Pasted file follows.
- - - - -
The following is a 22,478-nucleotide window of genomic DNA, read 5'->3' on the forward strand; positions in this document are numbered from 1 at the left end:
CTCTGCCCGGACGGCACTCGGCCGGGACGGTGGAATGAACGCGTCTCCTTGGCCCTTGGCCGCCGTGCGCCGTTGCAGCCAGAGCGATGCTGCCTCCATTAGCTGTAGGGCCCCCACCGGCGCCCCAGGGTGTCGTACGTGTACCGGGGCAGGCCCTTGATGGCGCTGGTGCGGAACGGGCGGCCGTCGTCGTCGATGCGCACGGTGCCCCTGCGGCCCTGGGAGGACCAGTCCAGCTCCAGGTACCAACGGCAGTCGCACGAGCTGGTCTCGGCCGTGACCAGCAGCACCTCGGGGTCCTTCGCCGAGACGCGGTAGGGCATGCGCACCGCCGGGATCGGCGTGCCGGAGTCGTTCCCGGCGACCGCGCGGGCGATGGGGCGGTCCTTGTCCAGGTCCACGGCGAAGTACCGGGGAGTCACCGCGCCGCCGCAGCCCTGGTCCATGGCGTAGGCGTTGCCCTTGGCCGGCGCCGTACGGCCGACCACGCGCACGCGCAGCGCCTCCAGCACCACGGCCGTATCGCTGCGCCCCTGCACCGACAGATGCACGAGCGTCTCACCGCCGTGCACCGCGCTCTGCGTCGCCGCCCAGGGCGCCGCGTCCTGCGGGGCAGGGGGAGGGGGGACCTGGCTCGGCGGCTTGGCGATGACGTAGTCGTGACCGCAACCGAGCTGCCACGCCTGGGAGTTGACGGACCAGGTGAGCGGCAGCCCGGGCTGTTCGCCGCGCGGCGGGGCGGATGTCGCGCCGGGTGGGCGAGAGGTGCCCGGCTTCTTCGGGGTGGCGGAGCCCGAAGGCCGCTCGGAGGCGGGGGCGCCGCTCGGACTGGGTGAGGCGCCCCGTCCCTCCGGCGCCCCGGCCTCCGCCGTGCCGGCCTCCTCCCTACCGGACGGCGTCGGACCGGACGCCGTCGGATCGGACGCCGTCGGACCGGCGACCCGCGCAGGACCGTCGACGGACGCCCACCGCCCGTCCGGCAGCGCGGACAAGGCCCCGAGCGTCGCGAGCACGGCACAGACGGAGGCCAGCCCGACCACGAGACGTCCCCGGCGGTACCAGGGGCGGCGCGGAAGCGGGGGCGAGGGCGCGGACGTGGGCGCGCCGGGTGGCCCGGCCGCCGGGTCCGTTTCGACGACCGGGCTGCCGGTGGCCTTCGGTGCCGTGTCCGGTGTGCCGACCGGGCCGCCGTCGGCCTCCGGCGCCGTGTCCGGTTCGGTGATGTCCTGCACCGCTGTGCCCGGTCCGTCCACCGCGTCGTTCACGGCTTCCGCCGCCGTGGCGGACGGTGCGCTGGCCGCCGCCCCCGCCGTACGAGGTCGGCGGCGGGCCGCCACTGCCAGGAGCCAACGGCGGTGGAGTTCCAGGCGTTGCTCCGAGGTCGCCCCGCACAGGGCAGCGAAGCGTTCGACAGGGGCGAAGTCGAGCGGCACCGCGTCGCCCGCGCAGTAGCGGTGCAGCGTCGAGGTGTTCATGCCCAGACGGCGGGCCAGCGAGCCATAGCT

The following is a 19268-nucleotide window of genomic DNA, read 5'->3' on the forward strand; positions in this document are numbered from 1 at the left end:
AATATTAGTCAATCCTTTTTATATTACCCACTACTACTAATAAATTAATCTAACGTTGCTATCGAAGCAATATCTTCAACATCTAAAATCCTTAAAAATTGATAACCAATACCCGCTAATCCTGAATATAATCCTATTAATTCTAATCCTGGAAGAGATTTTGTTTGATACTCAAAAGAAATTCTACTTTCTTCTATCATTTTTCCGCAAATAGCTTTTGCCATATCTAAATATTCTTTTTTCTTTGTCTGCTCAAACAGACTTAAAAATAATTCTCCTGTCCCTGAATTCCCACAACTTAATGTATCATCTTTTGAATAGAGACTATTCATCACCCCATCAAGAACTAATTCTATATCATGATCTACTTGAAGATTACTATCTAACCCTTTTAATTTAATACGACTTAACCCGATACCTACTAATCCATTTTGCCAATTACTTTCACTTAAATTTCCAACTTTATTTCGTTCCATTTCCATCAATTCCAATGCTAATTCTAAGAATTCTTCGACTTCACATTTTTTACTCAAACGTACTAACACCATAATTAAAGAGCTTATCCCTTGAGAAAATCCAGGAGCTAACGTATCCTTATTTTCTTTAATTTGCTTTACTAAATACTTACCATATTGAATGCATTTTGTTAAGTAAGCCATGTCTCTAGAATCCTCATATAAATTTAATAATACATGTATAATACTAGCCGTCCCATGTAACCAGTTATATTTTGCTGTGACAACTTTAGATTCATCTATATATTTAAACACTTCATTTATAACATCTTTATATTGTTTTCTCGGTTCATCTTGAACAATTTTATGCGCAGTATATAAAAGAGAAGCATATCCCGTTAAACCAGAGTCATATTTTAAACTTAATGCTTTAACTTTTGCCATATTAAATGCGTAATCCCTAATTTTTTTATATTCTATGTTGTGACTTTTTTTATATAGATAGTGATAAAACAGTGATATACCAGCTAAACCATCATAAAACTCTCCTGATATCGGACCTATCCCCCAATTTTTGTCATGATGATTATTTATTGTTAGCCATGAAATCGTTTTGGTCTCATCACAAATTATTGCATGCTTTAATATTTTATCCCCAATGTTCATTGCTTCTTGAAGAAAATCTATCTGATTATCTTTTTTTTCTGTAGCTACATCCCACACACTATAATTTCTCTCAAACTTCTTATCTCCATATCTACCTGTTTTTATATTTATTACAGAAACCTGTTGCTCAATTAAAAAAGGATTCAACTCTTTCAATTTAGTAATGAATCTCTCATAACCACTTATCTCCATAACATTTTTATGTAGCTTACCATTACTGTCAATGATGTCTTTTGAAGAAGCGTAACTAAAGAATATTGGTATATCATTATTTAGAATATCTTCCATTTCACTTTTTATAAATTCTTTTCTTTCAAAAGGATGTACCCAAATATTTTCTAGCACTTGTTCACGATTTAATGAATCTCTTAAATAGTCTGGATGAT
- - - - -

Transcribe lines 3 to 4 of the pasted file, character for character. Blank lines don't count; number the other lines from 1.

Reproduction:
The following is a 19268-nucleotide window of genomic DNA, read 5'->3' on the forward strand; positions in this document are numbered from 1 at the left end:
AATATTAGTCAATCCTTTTTATATTACCCACTACTACTAATAAATTAATCTAACGTTGCTATCGAAGCAATATCTTCAACATCTAAAATCCTTAAAAATTGATAACCAATACCCGCTAATCCTGAATATAATCCTATTAATTCTAATCCTGGAAGAGATTTTGTTTGATACTCAAAAGAAATTCTACTTTCTTCTATCATTTTTCCGCAAATAGCTTTTGCCATATCTAAATATTCTTTTTTCTTTGTCTGCTCAAACAGACTTAAAAATAATTCTCCTGTCCCTGAATTCCCACAACTTAATGTATCATCTTTTGAATAGAGACTATTCATCACCCCATCAAGAACTAATTCTATATCATGATCTACTTGAAGATTACTATCTAACCCTTTTAATTTAATACGACTTAACCCGATACCTACTAATCCATTTTGCCAATTACTTTCACTTAAATTTCCAACTTTATTTCGTTCCATTTCCATCAATTCCAATGCTAATTCTAAGAATTCTTCGACTTCACATTTTTTACTCAAACGTACTAACACCATAATTAAAGAGCTTATCCCTTGAGAAAATCCAGGAGCTAACGTATCCTTATTTTCTTTAATTTGCTTTACTAAATACTTACCATATTGAATGCATTTTGTTAAGTAAGCCATGTCTCTAGAATCCTCATATAAATTTAATAATACATGTATAATACTAGCCGTCCCATGTAACCAGTTATATTTTGCTGTGACAACTTTAGATTCATCTATATATTTAAACACTTCATTTATAACATCTTTATATTGTTTTCTCGGTTCATCTTGAACAATTTTATGCGCAGTATATAAAAGAGAAGCATATCCCGTTAAACCAGAGTCATATTTTAAACTTAATGCTTTAACTTTTGCCATATTAAATGCGTAATCCCTAATTTTTTTATATTCTATGTTGTGACTTTTTTTATATAGATAGTGATAAAACAGTGATATACCAGCTAAACCATCATAAAACTCTCCTGATATCGGACCTATCCCCCAATTTTTGTCATGATGATTATTTATTGTTAGCCATGAAATCGTTTTGGTCTCATCACAAATTATTGCATGCTTTAATATTTTATCCCCAATGTTCATTGCTTCTTGAAGAAAATCTATCTGATTATCTTTTTTTTCTGTAGCTACATCCCACACACTATAATTTCTCTCAAACTTCTTATCTCCATATCTACCTGTTTTTATATTTATTACAGAAACCTGTTGCTCAATTAAAAAAGGATTCAACTCTTTCAATTTAGTAATGAATCTCTCATAACCACTTATCTCCATAACATTTTTATGTAGCTTACCATTACTGTCAATGATGTCTTTTGAAGAAGCGTAACTAAAGAATATTGGTATATCATTATTTAGAATATCTTCCATTTCACTTTTTATAAATTCTTTTCTTTCAAAAGGATGTACCCAAATATTTTCTAGCACTTGTTCACGATTTAATGAATCTCTTAAATAGTCTGGATGAT